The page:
They also radically altered the status quo in the region. Once the protector of the Persian Gulf, Iran became its biggest threat as it sought to propagate militant Islam through a wide network of allies and surrogates. The challenge extended beyond states in the vicinity to others farther afield in the West, as Iran helped redefine terrorism and its tactics. Terms such as “suicide bomber” entered the lexicon of conflict.

    On the war front, Iran began to turn the tide in a series of bold counteroffensives against Iraq‘s better-equipped and better-trained army. Tehran‘s only edge was a corps of young volunteers wearing headbands that declared their desire to become martyrs. Many eventually became human minesweepers, and the conflict soon became the bloodiest of modern Middle East wars.…

    But the costs of Iran‘s expansionist goals, political arrogance and economic isolation were high. The revolution began to falter in late 1986. At home, public sentiment grew restless and then angry from the combined toll of the war; rationing of basic foodstuffs and internal wrangling. New U.S. embargoes on oil and other Iranian exports after the disastrous arms-for-hostages swap collapsed added to the growing economic squeeze. Iran lost ground against Iraq, until, by mid-1988, the front line was back to where it was in the war‘s early days….

    The revolution reached the first of two near-breaking points in the final year of Khomeini‘s life. To survive, the regime was forced from mid-1988 to mid-1989 to end its aggressive thrusts on several fronts and begin a retreat. It started when Tehran accepted United Nations terms for a cease fire in August 1988….

    With the war over, the regime then turned inward. To ease public discontent at home, rigid strictures both big and small were relaxed. Revolutionary committees, or komitehs, that monitored public compliance with Islamic regulations, were reined in. Sporadic nighttime roadblocks were eased. Iran‘s movie industry moved from themes of war and revolution to love and adventure. The bazaaris, or merchant class, won guarantees that foreign trade would not be nationalized. Chess, once forbidden as a form of gambling, was again permitted. And pale nail polish became permissible.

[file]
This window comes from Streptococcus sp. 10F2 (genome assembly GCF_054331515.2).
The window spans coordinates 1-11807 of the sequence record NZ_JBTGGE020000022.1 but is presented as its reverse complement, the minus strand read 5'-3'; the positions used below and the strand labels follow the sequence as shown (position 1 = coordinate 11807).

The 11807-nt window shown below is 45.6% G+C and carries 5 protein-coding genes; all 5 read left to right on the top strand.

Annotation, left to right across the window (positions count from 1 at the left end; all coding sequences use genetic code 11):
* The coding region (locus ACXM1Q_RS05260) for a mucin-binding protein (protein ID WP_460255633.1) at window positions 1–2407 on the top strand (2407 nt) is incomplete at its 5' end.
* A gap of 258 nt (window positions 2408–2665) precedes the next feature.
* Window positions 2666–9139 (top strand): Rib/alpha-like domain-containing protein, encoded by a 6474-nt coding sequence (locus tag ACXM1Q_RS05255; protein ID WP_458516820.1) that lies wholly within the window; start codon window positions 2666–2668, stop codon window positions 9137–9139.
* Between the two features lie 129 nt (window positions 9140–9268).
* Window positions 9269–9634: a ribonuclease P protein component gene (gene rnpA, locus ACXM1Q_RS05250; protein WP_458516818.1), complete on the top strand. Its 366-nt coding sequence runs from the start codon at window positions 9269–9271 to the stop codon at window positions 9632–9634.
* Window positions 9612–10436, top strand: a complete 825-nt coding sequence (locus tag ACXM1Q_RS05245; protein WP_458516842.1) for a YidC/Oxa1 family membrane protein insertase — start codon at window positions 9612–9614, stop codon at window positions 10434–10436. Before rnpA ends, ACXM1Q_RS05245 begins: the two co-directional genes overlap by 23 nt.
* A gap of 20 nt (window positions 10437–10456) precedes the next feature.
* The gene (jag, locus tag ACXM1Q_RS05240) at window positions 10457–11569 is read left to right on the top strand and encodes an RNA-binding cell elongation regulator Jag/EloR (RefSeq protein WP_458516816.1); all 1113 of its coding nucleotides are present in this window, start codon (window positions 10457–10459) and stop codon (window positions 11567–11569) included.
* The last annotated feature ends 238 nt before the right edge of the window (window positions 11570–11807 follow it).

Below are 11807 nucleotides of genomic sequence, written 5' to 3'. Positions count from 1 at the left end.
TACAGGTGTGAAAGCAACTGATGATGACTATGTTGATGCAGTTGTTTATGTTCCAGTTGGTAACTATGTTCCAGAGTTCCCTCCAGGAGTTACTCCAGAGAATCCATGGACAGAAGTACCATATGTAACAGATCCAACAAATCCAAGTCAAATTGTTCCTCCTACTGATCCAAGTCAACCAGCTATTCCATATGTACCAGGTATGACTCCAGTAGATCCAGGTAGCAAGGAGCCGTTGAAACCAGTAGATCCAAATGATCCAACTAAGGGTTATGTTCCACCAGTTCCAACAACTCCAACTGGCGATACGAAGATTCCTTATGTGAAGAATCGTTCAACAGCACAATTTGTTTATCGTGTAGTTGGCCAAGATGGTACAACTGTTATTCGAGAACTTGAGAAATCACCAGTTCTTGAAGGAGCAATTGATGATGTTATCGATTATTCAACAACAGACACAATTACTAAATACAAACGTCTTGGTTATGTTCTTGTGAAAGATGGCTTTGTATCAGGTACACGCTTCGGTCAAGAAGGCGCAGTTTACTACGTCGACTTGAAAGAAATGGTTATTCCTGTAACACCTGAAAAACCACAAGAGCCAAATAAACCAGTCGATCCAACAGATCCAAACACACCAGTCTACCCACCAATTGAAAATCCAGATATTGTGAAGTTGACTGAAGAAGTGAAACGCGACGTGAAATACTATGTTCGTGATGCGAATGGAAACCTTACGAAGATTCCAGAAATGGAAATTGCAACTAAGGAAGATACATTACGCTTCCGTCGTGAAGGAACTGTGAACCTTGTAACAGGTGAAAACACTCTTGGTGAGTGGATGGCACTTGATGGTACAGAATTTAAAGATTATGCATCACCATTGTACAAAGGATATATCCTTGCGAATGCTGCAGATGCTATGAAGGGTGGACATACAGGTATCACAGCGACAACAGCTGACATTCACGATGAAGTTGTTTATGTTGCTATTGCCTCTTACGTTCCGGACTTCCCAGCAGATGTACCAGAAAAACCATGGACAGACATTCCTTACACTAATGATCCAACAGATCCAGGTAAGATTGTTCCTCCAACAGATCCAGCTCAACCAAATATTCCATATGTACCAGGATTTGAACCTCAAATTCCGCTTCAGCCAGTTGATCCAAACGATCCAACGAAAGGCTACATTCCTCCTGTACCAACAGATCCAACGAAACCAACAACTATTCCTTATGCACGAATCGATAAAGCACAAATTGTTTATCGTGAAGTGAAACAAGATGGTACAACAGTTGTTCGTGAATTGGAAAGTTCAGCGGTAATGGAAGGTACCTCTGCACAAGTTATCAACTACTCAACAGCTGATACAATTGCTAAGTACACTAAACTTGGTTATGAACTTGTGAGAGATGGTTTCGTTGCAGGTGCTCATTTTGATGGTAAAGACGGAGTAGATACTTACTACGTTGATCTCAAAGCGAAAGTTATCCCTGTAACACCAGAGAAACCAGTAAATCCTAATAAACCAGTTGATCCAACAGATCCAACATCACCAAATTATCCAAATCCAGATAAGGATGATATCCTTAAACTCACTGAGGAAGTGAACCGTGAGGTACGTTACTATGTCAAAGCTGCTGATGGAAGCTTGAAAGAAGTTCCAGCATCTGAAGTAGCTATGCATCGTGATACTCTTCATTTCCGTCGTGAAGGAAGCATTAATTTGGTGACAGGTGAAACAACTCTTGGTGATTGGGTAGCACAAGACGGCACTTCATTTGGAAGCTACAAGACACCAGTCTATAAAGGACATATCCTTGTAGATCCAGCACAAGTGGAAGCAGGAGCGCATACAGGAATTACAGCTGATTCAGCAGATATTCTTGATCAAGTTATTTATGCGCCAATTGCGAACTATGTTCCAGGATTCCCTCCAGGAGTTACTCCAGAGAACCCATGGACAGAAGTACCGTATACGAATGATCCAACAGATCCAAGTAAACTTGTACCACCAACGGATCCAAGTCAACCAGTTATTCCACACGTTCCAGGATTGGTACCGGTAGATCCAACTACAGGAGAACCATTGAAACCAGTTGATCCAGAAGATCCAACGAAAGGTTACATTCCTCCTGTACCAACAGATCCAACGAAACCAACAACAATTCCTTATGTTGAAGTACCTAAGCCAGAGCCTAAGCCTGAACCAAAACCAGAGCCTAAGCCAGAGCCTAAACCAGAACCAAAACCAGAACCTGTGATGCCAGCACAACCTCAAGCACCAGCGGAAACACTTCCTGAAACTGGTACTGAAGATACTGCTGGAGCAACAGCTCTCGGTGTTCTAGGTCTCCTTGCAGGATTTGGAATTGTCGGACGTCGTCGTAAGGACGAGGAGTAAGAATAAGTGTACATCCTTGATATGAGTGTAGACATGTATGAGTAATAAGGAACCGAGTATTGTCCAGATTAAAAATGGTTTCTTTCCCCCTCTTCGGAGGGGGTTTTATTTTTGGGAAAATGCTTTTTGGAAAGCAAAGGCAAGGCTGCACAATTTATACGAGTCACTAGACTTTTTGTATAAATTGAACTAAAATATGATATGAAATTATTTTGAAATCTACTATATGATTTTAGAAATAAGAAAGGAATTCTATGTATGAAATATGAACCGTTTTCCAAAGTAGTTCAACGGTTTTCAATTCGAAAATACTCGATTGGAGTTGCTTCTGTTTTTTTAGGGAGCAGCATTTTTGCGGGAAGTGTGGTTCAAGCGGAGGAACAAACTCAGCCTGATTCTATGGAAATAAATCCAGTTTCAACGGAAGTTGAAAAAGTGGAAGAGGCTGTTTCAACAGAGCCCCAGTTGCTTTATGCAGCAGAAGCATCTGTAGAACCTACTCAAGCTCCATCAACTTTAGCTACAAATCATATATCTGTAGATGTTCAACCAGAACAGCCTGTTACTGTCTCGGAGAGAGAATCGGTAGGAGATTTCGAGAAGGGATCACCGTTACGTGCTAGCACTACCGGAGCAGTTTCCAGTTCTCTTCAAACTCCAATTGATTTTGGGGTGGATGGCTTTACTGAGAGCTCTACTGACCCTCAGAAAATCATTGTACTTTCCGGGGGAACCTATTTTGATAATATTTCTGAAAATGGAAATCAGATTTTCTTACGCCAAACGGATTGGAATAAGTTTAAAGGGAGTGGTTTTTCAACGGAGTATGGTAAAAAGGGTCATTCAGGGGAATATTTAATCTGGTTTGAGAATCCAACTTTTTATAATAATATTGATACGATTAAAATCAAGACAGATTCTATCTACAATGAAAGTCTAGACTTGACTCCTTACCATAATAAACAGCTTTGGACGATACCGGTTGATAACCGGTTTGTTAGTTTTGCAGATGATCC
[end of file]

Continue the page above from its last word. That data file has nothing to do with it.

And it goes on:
Tehran even made overtures to Western capitals and used its leverage to help win release of Western hostages in Lebanon. Through trade, relations began to improve. The revolutionary fever looked as though it was about to break.

    But while the vast majority of Iranians both inside the regime and outside were ready to move on, Khomeini was apparently not willing to compromise his vision. As Iran celebrated its 10th anniversary in early 1989, the ayatollah abruptly issued a fatwa sentencing Salman Rushdie to death for his controversial book The Satanic Verses. The Imam decreed that the novel, which had fictional dream sequences attributed to the prophet Mohammad, was blasphemous against Islam and all Muslims. Ayatollah Khomeini‘s death sentence froze rapprochement with the outside world.

    In a second move that threatened the revolution‘s own future stability, the Imam then fired his handpicked successor, Ayatollah Ali Montazeri. On the revolution‘s 10th anniversary, Montazeri had dared to criticize it. He publicly conceded that the Islamic republic had failed to fulfill much of its early promise. He condemned the mass executions. And he called on the government to “correct past mistakes”….

    Ayatollah Khomeini had a broader goal in both draconian steps: He wanted to steer the revolution back onto its original course. The singular theme of the Khomeini decade had been deconstruction — of the monarchy, of foreign influences that flavored everything from education and business priorities to fashion, of the regional balance of power and of longstanding diplomatic and economic alliances. The Imam feared any relaxation might eventually dilute the Islamic agenda. So he pulled in the reins. Then he died.